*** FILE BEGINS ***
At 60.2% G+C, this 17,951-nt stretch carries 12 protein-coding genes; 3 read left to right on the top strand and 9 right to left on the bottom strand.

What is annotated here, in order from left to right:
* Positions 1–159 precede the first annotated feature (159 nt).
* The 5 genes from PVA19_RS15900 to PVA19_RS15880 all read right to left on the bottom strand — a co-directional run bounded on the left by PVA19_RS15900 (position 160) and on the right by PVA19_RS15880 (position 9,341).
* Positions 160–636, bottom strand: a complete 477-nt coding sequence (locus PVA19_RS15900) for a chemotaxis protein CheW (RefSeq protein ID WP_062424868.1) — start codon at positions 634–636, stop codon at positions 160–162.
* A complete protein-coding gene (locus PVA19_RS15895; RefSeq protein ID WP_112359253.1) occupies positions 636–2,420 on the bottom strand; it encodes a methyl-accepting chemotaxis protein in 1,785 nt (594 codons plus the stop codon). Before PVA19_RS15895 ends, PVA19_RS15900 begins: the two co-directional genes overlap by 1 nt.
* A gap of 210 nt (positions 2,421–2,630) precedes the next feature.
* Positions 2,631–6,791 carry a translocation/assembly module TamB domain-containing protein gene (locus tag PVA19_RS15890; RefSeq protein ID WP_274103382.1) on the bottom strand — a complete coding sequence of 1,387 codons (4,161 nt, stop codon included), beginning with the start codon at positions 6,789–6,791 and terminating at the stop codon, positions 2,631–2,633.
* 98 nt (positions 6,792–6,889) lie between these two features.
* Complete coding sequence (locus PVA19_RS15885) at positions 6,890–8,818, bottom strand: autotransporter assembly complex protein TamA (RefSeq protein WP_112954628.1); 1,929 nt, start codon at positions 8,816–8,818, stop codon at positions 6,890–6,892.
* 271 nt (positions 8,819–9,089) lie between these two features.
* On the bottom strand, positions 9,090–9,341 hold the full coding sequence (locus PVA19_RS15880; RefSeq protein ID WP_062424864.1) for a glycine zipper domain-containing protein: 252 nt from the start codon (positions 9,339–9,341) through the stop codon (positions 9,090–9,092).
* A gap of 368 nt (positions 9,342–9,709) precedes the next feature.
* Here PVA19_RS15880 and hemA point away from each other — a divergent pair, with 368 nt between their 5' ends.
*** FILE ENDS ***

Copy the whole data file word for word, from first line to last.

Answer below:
At 60.2% G+C, this 17,951-nt stretch carries 12 protein-coding genes; 3 read left to right on the top strand and 9 right to left on the bottom strand.

What is annotated here, in order from left to right:
* Positions 1–159 precede the first annotated feature (159 nt).
* The 5 genes from PVA19_RS15900 to PVA19_RS15880 all read right to left on the bottom strand — a co-directional run bounded on the left by PVA19_RS15900 (position 160) and on the right by PVA19_RS15880 (position 9,341).
* Positions 160–636, bottom strand: a complete 477-nt coding sequence (locus PVA19_RS15900) for a chemotaxis protein CheW (RefSeq protein ID WP_062424868.1) — start codon at positions 634–636, stop codon at positions 160–162.
* A complete protein-coding gene (locus PVA19_RS15895; RefSeq protein ID WP_112359253.1) occupies positions 636–2,420 on the bottom strand; it encodes a methyl-accepting chemotaxis protein in 1,785 nt (594 codons plus the stop codon). Before PVA19_RS15895 ends, PVA19_RS15900 begins: the two co-directional genes overlap by 1 nt.
* A gap of 210 nt (positions 2,421–2,630) precedes the next feature.
* Positions 2,631–6,791 carry a translocation/assembly module TamB domain-containing protein gene (locus tag PVA19_RS15890; RefSeq protein ID WP_274103382.1) on the bottom strand — a complete coding sequence of 1,387 codons (4,161 nt, stop codon included), beginning with the start codon at positions 6,789–6,791 and terminating at the stop codon, positions 2,631–2,633.
* 98 nt (positions 6,792–6,889) lie between these two features.
* Complete coding sequence (locus PVA19_RS15885) at positions 6,890–8,818, bottom strand: autotransporter assembly complex protein TamA (RefSeq protein WP_112954628.1); 1,929 nt, start codon at positions 8,816–8,818, stop codon at positions 6,890–6,892.
* 271 nt (positions 8,819–9,089) lie between these two features.
* On the bottom strand, positions 9,090–9,341 hold the full coding sequence (locus PVA19_RS15880; RefSeq protein ID WP_062424864.1) for a glycine zipper domain-containing protein: 252 nt from the start codon (positions 9,339–9,341) through the stop codon (positions 9,090–9,092).
* A gap of 368 nt (positions 9,342–9,709) precedes the next feature.
* Here PVA19_RS15880 and hemA point away from each other — a divergent pair, with 368 nt between their 5' ends.